There’s a visual we use to train staff on strengthening families. It’s a picture of people inside an apartment, and there are several things “going wrong” in that apartment. The training exercise asks staff to spend 10 minutes looking at that picture, looking for anything they can see that’s positive. It’s powerful because your mind goes immediately to seeing the negative. The cat litter on the floor where the baby is crawling. The dirty dishes in the sink. But you can train yourself to set aside the potentially negative things you immediately see and look for the potentially positive things that are also there. Dad’s coming through the door carrying a lunchbox, so that means the family has food they’re preparing at home. There’s a basket of fruit and vegetables on the counter. There’s a little boy excited to see Dad come through the door, so they must have some kind of relationship.
Building on a parent’s strengths that promote well-being are just as important to keeping kids safe as changing a weakness that is unhealthy or dangerous.
Earlier you said we need to work with families. That’s another language choice I hear at Bethany—to design client services with, not for. And that’s another way to empower families. Can you share an example of what “with” looks like at the front-line level? I’m thinking back to that person at the beginning who jumps in the water with the person who is struggling.
Our Homebuilders program serves families at risk of separation into foster care. They already know things are not going well at home and everything feels like it’s crashing. We train our staff that the most important thing they can do is listen. The first time they go into a home, along with explaining how Homebuilders works, they’ll say something like this:
I’m here with you, to help you. Obviously, you want to keep your kids safe at home. I’ve heard a little bit about what’s going on. Would you like to tell me what you think is happening?
And we’re trained to listen—really listen—instead of asking a zillion questions. In that first interaction, we’re just listening to what the parent is saying and reflecting it back to them. We’re seeing how emotionally stressful things are, and we’re just literally present with them. That presence helps us engage with families. It helps families feel safe enough to share what’s happening.
So many times after that first meeting, parents will say, “Nobody has listened to me like you’ve just listened.” They’ll unload sometimes for two or three hours. And that’s the difference. That Homebuilders specialist is not just another service provider who’s looking at their watch, saying, “I have 15 more minutes.” They’re not asking 300 million required questions to complete their assessment. They’re just saying, “Tell me whatcha got. I’m here to listen. And I’ll do whatever I can to help you.”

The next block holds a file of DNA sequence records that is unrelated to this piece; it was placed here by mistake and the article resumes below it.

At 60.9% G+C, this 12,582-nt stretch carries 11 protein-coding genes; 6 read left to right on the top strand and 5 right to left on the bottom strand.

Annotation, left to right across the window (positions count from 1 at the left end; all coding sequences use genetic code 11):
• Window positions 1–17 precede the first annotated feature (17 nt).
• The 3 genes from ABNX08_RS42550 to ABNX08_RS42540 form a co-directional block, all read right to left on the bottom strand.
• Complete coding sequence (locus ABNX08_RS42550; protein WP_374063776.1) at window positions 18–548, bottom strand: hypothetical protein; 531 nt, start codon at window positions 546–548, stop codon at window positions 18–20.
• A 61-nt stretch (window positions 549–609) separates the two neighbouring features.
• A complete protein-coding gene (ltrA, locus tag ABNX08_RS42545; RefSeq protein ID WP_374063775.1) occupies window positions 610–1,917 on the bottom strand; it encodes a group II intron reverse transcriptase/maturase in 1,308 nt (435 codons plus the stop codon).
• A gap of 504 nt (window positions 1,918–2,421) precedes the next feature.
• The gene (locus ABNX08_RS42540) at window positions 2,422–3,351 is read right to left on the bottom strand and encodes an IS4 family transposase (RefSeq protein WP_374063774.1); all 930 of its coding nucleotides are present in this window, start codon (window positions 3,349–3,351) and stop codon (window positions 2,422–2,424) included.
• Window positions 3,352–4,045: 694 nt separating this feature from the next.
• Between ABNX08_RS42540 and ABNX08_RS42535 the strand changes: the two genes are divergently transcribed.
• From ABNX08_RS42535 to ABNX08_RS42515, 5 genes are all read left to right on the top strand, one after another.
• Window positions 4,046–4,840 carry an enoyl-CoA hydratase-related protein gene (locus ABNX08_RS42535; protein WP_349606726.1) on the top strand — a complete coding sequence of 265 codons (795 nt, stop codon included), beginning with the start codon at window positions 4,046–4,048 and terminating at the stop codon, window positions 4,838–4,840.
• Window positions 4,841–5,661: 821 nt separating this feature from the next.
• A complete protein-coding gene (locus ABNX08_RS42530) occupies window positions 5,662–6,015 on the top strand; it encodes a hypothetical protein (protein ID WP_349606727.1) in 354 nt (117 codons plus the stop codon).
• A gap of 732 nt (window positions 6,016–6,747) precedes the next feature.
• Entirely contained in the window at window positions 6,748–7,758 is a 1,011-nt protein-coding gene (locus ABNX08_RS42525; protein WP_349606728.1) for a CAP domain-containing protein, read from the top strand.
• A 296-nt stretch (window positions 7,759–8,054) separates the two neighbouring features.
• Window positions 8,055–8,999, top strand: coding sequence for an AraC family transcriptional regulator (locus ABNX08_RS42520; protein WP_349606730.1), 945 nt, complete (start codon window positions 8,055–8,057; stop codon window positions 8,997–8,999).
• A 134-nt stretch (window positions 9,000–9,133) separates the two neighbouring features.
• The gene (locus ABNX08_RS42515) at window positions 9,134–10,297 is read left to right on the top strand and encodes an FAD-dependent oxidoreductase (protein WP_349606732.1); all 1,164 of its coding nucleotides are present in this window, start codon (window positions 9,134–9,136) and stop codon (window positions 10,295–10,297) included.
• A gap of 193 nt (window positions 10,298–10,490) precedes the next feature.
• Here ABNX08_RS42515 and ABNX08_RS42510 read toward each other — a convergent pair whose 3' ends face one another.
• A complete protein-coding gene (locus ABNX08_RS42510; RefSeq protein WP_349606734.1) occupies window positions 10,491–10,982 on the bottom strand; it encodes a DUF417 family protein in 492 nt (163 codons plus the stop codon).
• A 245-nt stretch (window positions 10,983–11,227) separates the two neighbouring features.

The goal of that first meeting is to listen so well that parents want to invite us back to follow up. Sometimes we have to do some structuring for safety, so that doesn’t mean we ignore safety issues. We begin creating a plan with the parent, something like:
This is what Child Welfare has said. This is what you’re concerned about. This is what I’m seeing and hearing. Can we develop a plan to keep your child safe? Even if it’s a plan that just gets us through until tomorrow, I’ll be back tomorrow. And if things escalate after I leave, can you agree as part of this plan that you’ll call me? And I’ll be right here with you.
Presence with a family matters. You can’t underestimate how powerful that is in someone’s life to show up as a family member, friend, or neighbor.
I want Bethany to stand out for that reason. And I think Bethany does stand out for that reason. When I was a branch director and people would call the office, even if we didn’t offer the resource or service they might need, we always had someone saying, “Let me see if I can find it for you” and being a warm handoff. They’d offer, “I will call this person” or “I’ll try to connect you with someone who can help. And would you like me to pray for you?”
Listening like that matters so much to people. And that’s what keeps parents feeling strong and supported, so they can confidently care for their kids.